Is the Opposition Ready for Early Parliamentary Elections?

On June 21, the Milli Majlis, Azerbaijan's National Assembly, appealed to President Ilham Aliyev to call for early parliamentary elections. This request followed a June 20 meeting of the ruling Yeni Azerbaijan Party (YAP), where it was proposed that elections be moved forward due to international events scheduled for November, when elections were originally planned.

The Constitutional Court is set to review the President's request to dissolve the Milli Majlis and call early elections on June 27. This move has sparked debate on whether the opposition is prepared for an accelerated electoral timeline.

Seymour Khazi, Deputy Chairman of the Popular Front Party of Azerbaijan, addressed this issue in the "Difficult Question" program. He criticized the process, arguing that it should have been the executive branch, not the parliament, to propose the election postponement. This, Khazi claims, reveals that the parliament and government are controlled from a single center—the presidential administration. According to Khazi, the initiative to dissolve the Milli Majlis and advance the elections was directed by the presidential administration, with YAP deputies merely executing these orders.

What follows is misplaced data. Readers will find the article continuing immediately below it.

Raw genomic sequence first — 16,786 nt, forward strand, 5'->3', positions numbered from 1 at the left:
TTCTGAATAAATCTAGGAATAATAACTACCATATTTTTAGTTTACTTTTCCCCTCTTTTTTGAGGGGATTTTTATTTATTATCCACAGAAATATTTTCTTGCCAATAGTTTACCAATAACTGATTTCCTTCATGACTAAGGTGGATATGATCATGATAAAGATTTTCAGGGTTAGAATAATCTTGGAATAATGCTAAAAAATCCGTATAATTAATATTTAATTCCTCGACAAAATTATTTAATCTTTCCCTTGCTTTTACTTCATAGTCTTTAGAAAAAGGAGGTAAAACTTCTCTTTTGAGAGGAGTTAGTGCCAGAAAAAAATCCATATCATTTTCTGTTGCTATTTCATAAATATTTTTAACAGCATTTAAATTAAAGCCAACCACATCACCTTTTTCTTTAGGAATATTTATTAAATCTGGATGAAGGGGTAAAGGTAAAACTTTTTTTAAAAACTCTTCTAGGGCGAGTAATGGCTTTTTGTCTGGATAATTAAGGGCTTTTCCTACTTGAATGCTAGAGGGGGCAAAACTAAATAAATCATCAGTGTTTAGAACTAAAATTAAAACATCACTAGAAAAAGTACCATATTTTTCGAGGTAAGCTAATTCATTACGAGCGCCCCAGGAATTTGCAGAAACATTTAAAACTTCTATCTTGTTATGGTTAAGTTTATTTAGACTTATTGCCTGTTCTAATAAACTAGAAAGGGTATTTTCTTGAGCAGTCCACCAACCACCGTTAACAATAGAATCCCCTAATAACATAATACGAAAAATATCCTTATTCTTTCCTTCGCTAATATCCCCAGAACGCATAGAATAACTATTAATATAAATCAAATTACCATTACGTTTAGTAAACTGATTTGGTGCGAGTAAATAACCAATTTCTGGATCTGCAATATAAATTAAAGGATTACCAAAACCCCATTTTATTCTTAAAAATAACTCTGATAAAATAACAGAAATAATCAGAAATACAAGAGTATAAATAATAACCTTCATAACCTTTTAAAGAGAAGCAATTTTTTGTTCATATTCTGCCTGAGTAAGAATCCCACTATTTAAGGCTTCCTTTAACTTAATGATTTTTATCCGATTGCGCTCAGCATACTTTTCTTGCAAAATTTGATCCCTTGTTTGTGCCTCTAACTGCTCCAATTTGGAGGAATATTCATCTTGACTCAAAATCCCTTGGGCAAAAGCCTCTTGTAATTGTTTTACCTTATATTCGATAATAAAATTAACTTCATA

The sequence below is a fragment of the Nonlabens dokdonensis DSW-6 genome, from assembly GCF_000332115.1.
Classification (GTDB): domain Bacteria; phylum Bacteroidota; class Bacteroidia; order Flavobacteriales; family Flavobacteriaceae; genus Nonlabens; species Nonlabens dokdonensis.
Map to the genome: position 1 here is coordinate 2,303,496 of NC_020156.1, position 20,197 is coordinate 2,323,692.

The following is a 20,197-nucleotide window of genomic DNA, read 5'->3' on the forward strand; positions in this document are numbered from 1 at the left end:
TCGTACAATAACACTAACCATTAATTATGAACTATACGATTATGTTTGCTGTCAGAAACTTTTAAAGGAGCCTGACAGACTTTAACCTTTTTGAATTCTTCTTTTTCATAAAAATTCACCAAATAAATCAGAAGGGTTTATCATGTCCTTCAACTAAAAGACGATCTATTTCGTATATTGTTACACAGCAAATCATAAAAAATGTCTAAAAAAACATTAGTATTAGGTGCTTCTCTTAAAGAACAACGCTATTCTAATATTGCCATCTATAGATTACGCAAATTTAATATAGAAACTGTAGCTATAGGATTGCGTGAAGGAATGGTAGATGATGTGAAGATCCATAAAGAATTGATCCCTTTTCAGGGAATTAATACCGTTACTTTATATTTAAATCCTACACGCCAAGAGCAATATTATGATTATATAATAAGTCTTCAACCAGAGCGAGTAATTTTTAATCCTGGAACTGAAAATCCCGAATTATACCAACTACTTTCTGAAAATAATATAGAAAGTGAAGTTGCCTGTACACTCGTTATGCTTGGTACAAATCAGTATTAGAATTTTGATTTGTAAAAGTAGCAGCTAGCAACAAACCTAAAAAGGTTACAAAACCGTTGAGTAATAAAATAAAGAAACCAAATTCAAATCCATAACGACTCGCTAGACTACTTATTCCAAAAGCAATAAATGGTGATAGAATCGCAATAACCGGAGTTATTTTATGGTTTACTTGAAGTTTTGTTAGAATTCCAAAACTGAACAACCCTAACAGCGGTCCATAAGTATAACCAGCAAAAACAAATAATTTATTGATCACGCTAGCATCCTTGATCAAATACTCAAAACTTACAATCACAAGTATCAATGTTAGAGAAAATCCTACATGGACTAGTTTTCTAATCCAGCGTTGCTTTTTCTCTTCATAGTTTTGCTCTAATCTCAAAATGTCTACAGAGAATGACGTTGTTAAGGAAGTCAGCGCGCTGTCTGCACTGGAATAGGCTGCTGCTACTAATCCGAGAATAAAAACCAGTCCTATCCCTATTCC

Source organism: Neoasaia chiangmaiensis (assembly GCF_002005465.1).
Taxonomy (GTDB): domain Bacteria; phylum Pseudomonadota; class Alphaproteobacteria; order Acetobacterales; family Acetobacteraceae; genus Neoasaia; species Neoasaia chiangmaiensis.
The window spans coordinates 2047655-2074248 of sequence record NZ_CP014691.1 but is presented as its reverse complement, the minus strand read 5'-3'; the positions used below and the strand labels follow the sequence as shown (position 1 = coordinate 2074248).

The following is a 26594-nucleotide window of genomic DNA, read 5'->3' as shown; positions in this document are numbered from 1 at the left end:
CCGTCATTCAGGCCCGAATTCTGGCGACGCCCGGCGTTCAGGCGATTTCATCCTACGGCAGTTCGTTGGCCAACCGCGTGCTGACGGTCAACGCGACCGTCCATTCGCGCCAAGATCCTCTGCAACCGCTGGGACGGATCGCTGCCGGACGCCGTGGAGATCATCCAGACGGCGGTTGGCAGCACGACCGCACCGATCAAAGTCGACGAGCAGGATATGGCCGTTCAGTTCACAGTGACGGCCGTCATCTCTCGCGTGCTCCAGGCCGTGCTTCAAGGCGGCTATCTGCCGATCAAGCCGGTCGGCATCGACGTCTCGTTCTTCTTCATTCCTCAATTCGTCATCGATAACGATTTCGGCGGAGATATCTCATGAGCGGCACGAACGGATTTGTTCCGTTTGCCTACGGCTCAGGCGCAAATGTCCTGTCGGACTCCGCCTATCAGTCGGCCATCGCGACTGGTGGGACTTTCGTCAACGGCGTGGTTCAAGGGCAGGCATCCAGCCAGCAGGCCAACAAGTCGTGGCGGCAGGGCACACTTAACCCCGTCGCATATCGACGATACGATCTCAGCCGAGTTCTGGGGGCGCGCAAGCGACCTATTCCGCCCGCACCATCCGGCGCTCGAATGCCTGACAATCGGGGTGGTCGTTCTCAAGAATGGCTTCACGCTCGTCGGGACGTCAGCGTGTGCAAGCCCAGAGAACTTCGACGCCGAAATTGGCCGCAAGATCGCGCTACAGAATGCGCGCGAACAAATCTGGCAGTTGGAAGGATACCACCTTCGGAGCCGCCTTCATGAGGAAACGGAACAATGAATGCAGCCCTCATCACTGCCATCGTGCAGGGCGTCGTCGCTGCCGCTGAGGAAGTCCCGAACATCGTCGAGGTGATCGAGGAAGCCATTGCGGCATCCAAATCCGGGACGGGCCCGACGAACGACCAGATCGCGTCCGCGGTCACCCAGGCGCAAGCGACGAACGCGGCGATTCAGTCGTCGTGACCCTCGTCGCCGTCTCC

"No one knows what the decision on this issue will be. They are just employees of the lower-ranking presidential administration. They were instructed to do this and they are doing it. That's where their work ends. At the next stage, they will call whoever they deem necessary and say, 'You will be a deputy, put forward your candidacy,'" Khazi remarked.

Khazi believes the true motive behind the election rescheduling is President Aliyev's desire to distance the public from politics. He contends that this tactic ensures election outcomes do not reflect the popular will. "The result should not reflect the will of the people. And then, eventually, people will ask themselves, 'What does all this have to do with me if deputies are appointed, if our votes don't matter at all?'"

He further argues that the continued closure of land borders is part of a broader strategy to disengage the populace from socio-political activities. "Step by step, the people are being removed from socio-political activities," Khazi asserts.

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